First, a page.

When it comes to food, how does your lawmaker stack up?
Will the food movement ever really turn political? This question has been much discussed of late, thanks in part to Michael Pollan’s recent New York Times Magazine op-ed on California’s GMO labeling referendum (which I discussed here).
And yes, as Pollan argued recently, whether or not California’s Prop 37 passes will be one sign that the movement has come of age (i.e. eaters “voting with votes, not just forks”). But winning one election in one state, however large and trendsetting, would be just the beginning. Every good political movement identifies its allies and its enemies in an attempt to breed more of the former and weed out the latter.
Today — on Food Day — we’re seeing signs that the food movement may in fact be starting to grow up. And like learning how to balance a checkbook or making sure bills get paid on time, some of the most crucial rites of passage can seem more like chores than privileges.
So it is with a new organization called Food Policy Action, a lobbying group that intends to grade members of Congress on their voting records on food-related legislation. The group’s board of directors includes several big names in food: Stonyfield Farm’s co-founder Gary Hirshberg and the Humane Society of the United States’ CEO Wayne Pacelle, as well as leaders from Oxfam America, the Center for Science in the Public Interest, and the Environmental Working Group — and lest I forget, Top Chef’s head judge Tom Colicchio.
The Food Policy Action website will quickly become essential for anyone interested in food policy (just don’t all click the link at once now!). Like other food-related advocacy groups, it presents an overview of issues such as jobs, nutrition, sustainability, and hunger as they relate to food.
But the meat of the effort — and the thing that distinguishes it from other groups — has to do with the sometimes mind-numbing but essential subject of federal legislation. Food Policy Action has collected all the pending federal legislation and agency rulemaking with a bearing on the food system in one place. The site displays roll call votes for all food-related bills from the 112th Congress (i.e. bills voted on from January 2011 until now) with the outcomes color-coded red or green depending on whether FPA supports or opposes the bill in question.
For example, on Sen. Mike Johanns’ (R-Neb.) amendment to the Senate Farm Bill that would keep the EPA from monitoring the pollution of large livestock operations via airplanes, the “yea” votes are red, since Food Policy Action opposed that piece of legislation. Meanwhile, the “yea” votes for Sen. Kirsten Gillibrand’s (D-N.Y.) amendment to the Senate Farm Bill, which would have restored $4.5 billion in cuts to the food stamps program, were coded green.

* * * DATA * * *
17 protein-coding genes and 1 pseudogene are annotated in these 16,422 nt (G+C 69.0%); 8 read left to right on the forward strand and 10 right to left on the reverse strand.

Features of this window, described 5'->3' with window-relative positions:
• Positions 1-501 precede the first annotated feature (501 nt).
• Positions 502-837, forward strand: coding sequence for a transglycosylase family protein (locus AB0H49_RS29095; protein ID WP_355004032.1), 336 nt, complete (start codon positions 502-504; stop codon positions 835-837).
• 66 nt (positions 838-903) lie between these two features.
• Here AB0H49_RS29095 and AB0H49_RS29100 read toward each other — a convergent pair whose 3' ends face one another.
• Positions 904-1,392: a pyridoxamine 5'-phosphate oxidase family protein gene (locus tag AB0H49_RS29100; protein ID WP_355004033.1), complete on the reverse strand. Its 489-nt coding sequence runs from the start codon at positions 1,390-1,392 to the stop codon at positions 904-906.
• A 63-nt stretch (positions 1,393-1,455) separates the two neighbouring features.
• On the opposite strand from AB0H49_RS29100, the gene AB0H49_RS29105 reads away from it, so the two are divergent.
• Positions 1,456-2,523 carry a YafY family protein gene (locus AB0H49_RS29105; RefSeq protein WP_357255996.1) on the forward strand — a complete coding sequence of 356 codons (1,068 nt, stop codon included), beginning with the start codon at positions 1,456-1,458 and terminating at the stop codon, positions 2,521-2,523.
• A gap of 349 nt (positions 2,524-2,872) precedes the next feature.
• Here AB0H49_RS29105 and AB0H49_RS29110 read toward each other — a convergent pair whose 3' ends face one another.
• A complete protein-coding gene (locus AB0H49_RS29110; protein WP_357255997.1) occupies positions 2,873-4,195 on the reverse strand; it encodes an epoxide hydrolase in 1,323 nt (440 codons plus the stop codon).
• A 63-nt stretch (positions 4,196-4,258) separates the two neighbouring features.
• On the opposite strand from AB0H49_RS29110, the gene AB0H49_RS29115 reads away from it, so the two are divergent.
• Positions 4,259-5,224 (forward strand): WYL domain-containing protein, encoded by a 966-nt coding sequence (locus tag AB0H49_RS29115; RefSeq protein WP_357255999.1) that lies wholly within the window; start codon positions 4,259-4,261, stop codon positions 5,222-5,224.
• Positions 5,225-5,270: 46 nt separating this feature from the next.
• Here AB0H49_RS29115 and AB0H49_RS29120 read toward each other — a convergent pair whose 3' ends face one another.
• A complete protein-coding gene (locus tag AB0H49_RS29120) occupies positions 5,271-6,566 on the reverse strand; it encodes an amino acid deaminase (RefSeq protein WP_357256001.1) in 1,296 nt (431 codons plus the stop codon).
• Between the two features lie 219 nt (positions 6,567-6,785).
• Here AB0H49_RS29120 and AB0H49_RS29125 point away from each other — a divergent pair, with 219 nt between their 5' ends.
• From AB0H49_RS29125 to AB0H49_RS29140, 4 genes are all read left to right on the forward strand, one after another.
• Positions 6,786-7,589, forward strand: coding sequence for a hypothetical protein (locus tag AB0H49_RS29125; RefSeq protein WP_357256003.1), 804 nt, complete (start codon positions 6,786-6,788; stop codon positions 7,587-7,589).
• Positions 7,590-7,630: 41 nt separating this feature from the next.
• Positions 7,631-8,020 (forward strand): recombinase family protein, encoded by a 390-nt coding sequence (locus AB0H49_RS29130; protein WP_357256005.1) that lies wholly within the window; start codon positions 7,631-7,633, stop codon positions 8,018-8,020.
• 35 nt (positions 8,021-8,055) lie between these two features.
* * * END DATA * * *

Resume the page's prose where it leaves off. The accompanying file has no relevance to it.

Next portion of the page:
Many interest groups before it have taken this tactic, but this is the first time a food group has taken a “scorecard” approach. Each legislator’s “score” is searchable by name and zip code, and the information can also be sorted by state, party, chamber, and score.
The legislators who come up short receive the shameful label of “Food Policy Failure,” like Rep. Steve Stivers (R-Ohio): 0 percent; Rep. Diane Black (R-Tenn.): 8 percent; and Sen. Roy Blount (R-Mont.): 6 percent. You’d think it would be helpful to highlight “Food Policy Heroes” as well (you know what they say about carrots vs. sticks). But it’s not hard to find folks with good scorecards on the site. Sen. Barbara Boxer (D-Calif.), for instance, earned 100 percent, according to the scorecard methodology (as did about 40 other Democrats, although it’s worth noting that legislators don’t seem to get penalized for skipping a food-related vote, so 100 doesn’t mean a “yea” vote on every food-related bill or amendment).
While it can’t compare to other prime examples of the internet’s unmatched ability to aggregate important information into one convenient package — I’m talking, of course, about sites like Binders Full of Women, Otters Who Look Like Benedict Cumberbatch, and Dog Shaming — this kind of infrastructure is absolutely vital to the food movement’s ability to become a political force. Indeed, Food Policy Action is explicitly trying to fill the gap Michael Pollan has noted.
A true movement must hold its politicians accountable. And you can’t do that unless you know what they’re up to. It’s the freedom to operate out of the limelight that gives lobbyists and corporations the chance to move legislation that’s less in the public interest than their own.
By putting all this information in one place — and weaving the many pieces of legislation that touch on the food system into a single narrative, as it were — Food Policy Action goes a little way toward helping advocates build a genuine movement. It’s not the last piece of the food politics puzzle, but it’s an important one nonetheless. So, go take the site for a spin. You may be shocked (or pleasantly surprised) by what you learn about your representatives.